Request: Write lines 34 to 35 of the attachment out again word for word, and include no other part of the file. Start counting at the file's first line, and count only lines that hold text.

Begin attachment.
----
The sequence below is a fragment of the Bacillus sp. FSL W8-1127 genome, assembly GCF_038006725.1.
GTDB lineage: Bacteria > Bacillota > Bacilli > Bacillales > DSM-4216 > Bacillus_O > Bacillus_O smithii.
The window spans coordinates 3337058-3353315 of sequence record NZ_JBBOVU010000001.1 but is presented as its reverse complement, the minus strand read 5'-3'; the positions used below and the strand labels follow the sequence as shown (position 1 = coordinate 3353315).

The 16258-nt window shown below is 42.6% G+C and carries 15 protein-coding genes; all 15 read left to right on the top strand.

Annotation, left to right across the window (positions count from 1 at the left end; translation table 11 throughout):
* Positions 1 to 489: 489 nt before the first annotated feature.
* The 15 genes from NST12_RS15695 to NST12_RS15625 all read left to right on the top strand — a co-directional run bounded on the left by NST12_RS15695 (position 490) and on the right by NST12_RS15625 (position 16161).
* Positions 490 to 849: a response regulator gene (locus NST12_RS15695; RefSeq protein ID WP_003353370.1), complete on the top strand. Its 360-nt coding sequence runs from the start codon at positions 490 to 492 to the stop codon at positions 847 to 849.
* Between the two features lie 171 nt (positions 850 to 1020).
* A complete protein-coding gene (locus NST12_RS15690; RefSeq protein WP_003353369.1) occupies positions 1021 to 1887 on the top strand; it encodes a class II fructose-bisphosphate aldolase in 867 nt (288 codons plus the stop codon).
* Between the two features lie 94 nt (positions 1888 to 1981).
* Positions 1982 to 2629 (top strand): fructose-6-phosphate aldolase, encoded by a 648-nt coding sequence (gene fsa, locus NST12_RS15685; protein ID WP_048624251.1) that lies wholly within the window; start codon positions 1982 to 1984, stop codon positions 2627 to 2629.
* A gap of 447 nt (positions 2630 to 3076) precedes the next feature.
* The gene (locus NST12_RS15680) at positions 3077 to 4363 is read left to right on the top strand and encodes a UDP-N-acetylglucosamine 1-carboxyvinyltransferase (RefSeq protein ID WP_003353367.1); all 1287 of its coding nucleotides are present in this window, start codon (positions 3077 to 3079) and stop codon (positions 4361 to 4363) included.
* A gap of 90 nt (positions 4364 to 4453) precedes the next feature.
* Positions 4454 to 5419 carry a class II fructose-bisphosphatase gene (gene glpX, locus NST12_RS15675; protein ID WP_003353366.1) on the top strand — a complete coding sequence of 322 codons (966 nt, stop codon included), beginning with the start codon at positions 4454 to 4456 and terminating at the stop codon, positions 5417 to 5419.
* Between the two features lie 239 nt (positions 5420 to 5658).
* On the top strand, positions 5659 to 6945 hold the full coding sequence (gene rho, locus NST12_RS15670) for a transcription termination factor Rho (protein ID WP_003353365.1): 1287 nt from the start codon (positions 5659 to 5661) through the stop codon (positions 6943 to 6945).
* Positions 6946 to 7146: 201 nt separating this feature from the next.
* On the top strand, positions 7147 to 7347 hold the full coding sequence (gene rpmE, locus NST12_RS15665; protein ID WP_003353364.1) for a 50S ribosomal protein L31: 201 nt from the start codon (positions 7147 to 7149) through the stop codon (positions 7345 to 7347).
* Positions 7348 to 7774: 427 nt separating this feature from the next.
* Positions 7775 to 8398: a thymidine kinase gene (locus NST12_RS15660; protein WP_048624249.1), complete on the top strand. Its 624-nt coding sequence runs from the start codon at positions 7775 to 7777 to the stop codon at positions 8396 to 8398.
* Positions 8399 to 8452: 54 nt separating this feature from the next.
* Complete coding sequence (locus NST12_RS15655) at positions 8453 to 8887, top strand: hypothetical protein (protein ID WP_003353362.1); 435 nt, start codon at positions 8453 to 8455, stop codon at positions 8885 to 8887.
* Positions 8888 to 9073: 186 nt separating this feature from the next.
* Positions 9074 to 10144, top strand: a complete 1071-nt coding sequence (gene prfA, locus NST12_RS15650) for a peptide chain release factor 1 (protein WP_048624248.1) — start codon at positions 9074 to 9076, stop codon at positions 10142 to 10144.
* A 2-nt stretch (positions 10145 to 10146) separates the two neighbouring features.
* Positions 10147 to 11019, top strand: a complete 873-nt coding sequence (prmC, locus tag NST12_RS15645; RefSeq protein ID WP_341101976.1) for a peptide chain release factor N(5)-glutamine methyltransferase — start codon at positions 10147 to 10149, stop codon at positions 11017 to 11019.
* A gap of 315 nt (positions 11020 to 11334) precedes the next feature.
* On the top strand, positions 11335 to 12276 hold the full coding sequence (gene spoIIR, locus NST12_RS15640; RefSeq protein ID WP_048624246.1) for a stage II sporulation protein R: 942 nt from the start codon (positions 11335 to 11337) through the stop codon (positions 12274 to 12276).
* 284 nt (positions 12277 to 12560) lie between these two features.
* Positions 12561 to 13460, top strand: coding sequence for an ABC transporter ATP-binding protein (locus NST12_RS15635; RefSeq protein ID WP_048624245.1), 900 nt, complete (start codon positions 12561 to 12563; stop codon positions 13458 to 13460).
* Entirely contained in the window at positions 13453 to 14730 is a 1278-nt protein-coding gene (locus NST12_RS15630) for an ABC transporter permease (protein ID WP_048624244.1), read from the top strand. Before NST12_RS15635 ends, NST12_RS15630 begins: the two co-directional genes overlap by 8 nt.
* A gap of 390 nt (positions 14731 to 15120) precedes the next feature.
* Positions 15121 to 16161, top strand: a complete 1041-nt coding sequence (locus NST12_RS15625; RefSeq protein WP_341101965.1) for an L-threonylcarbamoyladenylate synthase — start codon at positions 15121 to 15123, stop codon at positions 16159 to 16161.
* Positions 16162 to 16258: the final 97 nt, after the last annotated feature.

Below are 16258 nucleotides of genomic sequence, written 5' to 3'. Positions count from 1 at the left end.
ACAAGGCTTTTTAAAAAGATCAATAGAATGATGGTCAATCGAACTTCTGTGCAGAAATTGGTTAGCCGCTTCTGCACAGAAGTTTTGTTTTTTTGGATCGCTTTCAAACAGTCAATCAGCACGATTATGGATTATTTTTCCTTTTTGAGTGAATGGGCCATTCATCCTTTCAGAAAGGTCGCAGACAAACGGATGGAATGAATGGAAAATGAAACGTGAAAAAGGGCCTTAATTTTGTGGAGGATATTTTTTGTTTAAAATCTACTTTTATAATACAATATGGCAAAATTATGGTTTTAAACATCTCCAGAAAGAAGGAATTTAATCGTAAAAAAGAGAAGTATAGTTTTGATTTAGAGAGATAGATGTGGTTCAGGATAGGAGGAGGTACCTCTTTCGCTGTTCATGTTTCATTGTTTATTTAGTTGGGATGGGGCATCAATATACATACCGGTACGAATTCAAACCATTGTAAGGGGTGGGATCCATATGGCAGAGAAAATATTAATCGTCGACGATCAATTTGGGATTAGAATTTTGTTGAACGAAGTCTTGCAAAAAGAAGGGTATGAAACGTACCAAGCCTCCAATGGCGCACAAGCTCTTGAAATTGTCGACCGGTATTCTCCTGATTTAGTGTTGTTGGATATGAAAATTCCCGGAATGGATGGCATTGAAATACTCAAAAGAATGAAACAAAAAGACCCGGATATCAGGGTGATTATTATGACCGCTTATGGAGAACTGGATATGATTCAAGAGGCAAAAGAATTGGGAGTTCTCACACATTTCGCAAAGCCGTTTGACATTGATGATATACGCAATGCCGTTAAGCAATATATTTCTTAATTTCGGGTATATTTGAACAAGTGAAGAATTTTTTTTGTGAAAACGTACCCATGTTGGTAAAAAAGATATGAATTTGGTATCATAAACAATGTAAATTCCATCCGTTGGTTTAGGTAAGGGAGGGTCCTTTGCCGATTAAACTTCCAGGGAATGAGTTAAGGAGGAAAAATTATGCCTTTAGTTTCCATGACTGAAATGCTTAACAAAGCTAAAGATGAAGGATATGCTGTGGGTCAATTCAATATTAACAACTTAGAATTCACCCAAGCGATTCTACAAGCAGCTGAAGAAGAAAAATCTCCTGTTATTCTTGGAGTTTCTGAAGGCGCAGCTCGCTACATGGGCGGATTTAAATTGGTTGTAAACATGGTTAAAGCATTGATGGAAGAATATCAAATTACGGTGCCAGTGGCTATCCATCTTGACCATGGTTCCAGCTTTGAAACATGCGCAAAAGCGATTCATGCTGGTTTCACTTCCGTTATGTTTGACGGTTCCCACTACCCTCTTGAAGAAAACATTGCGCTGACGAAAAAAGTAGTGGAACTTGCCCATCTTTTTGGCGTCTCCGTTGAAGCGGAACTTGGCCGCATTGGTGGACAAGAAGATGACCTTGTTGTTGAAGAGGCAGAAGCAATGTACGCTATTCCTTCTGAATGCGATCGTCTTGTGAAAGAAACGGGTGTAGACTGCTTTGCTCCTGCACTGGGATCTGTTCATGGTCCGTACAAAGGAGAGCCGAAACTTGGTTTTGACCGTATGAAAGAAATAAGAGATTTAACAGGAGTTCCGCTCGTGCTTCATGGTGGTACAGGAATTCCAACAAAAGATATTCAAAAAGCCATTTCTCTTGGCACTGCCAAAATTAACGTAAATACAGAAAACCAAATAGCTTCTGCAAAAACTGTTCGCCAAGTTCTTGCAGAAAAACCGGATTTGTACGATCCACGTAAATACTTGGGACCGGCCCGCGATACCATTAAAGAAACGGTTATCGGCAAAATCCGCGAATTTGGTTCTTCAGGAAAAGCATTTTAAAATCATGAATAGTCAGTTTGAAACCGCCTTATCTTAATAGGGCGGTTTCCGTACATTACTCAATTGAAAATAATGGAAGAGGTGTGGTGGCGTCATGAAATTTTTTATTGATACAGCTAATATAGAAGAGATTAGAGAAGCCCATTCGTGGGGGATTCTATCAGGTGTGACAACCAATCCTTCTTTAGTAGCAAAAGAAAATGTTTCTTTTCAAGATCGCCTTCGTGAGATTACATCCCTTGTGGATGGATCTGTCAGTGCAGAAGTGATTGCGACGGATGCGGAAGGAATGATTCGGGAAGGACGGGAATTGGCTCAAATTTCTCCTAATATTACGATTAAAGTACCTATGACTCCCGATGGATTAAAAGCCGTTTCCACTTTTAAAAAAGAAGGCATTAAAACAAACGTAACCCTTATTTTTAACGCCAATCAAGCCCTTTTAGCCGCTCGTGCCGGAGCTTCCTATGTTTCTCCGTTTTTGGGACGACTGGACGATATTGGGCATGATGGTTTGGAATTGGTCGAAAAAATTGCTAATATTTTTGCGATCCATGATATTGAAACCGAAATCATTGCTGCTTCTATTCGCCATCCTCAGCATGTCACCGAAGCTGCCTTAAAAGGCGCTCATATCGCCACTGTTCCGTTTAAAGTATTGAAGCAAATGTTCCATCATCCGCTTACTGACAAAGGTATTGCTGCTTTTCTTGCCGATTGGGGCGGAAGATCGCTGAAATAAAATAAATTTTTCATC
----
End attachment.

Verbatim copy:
* A gap of 390 nt (positions 14731 to 15120) precedes the next feature.
* Positions 15121 to 16161, top strand: a complete 1041-nt coding sequence (locus NST12_RS15625; RefSeq protein WP_341101965.1) for an L-threonylcarbamoyladenylate synthase — start codon at positions 15121 to 15123, stop codon at positions 16159 to 16161.